Lake Missoula Tea Company

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Recent Tasting Notes

I forgot to do any sort of special tea for Valentine’s Day this year so I thought I’d make a cup of this now. I drank a ton of this last winter but it’s been a while since I drank it. I suspect it comes from some big tea wholesaler since there are a lot of similar looking heart shaped rose ripe pu-erhs out there but I’ve always gotten it from my local tea shop (which I love and miss hanging out at!). I don’t think it’s the most amazing quality ripe…the leaf is really broken up and there’s no info about growing area or harvest year. I like it for mindless drinking when I’d feel bad about not paying enough attention to the nuances of fancier teas. I usually drink it western or grandpa style. If you make it strong enough, it goes nicely with a splash of cream and a cookie. It doesn’t last many steeps for gongfu but I’m no good at mindless gongfu anyway so no big deal.

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83

First off the aroma is amazing! If you close your pot with the dry leaves for a bit before smelling you get the perfect smell of ginger bread cookies. Yum!

The first pot I steeped a bit short so I didn’t get as much of the ginger flavor that I would have liked (I happen to love ginger, so this may be a good thing for other tea drinkers), but the sweetness and wet leaves of the puerh is nice and mellow with a tiny bit of pleasant astringency.

Second pot: Distracted by work so this one brewed up a bit longer and darker. Love the aroma of ginger and puerh. The ginger is more apparent now, but I don’t detect much of the orange peel though it may well be the influence that makes the tea taste like ginger bread cookies while held in the mouth. The aftertaste leans more towards ginger, but it’s gentle and quite pleasant.

Third pot got a super long steep and was absolutely glorious.

Preparation
1 tsp

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68

To my amazement, a search for white champagne raspberry brought up fourteen different teas! What? This weird combination has been thought up by fourteen different companies?

No, fifteen, because mine (a gift) came from the Lake Missoula Tea Company in Montana. I was actually thinking that this company might already be listed here at Steepster, given the proximity of Montana to Canada, but maybe no one really lives directly north of Montana?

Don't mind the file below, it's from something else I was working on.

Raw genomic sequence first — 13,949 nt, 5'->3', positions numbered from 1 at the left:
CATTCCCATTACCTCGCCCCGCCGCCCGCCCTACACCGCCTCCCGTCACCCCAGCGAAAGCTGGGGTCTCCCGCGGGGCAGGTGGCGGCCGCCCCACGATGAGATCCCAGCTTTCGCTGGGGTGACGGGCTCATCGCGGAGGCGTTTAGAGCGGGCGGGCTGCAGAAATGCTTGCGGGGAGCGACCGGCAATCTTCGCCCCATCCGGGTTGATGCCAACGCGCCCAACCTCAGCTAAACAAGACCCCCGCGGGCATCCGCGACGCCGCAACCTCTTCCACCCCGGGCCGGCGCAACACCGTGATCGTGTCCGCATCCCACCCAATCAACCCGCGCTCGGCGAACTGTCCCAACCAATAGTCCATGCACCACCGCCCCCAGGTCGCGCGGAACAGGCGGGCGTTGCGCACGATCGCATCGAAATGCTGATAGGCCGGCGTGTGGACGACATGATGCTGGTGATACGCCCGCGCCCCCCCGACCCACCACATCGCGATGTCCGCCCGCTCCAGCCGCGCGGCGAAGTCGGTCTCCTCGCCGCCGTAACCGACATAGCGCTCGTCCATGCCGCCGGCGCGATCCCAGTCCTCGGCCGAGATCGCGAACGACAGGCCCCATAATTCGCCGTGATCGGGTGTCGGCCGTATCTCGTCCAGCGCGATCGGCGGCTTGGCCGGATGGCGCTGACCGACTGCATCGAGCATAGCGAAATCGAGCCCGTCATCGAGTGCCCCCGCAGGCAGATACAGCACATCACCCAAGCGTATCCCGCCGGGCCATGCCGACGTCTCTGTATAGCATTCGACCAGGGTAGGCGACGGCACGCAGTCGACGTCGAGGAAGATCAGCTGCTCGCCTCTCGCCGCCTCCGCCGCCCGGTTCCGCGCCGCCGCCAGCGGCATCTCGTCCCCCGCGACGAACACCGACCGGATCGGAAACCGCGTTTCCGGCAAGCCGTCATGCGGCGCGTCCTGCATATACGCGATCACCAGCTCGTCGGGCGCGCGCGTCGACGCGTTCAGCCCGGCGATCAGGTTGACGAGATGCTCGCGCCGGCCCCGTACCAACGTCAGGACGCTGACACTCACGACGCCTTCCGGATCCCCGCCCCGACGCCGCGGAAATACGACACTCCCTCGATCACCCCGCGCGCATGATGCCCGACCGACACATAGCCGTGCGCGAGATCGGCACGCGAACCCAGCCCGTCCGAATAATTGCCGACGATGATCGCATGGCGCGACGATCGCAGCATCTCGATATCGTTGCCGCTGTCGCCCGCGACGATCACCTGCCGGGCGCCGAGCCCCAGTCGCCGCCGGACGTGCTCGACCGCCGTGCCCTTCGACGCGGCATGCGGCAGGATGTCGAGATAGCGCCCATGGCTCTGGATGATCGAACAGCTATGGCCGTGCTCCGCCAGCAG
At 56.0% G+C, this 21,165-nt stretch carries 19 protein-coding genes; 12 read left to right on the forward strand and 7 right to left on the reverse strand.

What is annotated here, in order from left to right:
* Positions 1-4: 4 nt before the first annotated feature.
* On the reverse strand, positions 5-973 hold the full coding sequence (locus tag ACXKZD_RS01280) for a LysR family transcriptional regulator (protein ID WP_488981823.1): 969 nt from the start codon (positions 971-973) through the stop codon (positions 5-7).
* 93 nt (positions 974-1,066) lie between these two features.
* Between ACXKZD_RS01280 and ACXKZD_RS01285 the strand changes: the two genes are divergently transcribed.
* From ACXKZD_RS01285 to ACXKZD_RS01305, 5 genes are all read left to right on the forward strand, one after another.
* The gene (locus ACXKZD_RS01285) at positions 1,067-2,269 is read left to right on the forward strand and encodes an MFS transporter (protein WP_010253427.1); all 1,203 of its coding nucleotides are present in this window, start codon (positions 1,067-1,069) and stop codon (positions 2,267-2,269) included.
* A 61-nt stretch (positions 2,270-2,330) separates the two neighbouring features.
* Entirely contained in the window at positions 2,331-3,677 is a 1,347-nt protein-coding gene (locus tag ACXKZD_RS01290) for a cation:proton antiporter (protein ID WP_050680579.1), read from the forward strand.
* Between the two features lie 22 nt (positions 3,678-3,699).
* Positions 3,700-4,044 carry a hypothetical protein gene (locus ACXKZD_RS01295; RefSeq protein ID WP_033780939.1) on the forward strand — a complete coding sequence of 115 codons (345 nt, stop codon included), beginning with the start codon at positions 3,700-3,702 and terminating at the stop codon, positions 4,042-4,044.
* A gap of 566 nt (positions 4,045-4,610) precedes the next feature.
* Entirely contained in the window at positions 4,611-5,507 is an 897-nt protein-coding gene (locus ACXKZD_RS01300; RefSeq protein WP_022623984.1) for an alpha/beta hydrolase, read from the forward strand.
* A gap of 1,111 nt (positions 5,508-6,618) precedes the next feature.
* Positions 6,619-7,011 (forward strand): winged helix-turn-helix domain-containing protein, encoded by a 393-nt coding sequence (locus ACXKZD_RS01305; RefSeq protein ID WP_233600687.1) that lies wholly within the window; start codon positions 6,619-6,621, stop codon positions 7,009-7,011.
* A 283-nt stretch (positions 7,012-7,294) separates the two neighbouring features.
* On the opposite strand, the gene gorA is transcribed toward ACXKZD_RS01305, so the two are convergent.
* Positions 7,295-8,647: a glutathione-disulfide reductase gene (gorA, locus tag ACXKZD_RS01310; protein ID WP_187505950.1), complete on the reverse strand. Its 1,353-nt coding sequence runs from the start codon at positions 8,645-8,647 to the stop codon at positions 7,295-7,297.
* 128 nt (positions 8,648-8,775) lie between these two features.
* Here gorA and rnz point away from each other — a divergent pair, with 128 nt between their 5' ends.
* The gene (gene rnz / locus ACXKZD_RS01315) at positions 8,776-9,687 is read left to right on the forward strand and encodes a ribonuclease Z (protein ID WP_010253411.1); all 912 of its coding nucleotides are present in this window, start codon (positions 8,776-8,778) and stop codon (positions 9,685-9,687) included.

Anyway, this is an interesting flavored white tea blend. The dried leaves look motley and smell very strongly of raspberry. The brewed liquor, in contrast, does not smell at all like raspberries but of safflower. There is a lot of safflower in this blend, and it looks alot like saffron, but the flavor here appears to be safflower more than champagne (which is said to be present as well).

The liquor is bright yellow with a tinge of red—just like a solution of saffron used to prepare saffron rice. I am pleasantly surprised at the flavor, but I would not recommend this tea as a raspberry blend because the fruit appears to have evaporated completely away.

second infusion: I am now drinking the second infusion over ice, and it is rather nice. I have to admit that I would never have purchased a tea by this name, but I’m glad to have tried something with so much safflower, as it tastes unexpectedly good.

postscript: I looked at some of the other companies’ profiles for White Champagne Raspberry. Some of them have exactly the same ingredients list and picture! This suggests that these various companies are sourcing this tea from a third party wholesaler who does the actual blending. I read about this in the forum, but here we have clear evidence!

Preparation
170 °F / 76 °C 3 min, 0 sec 3 g 10 OZ / 295 ML

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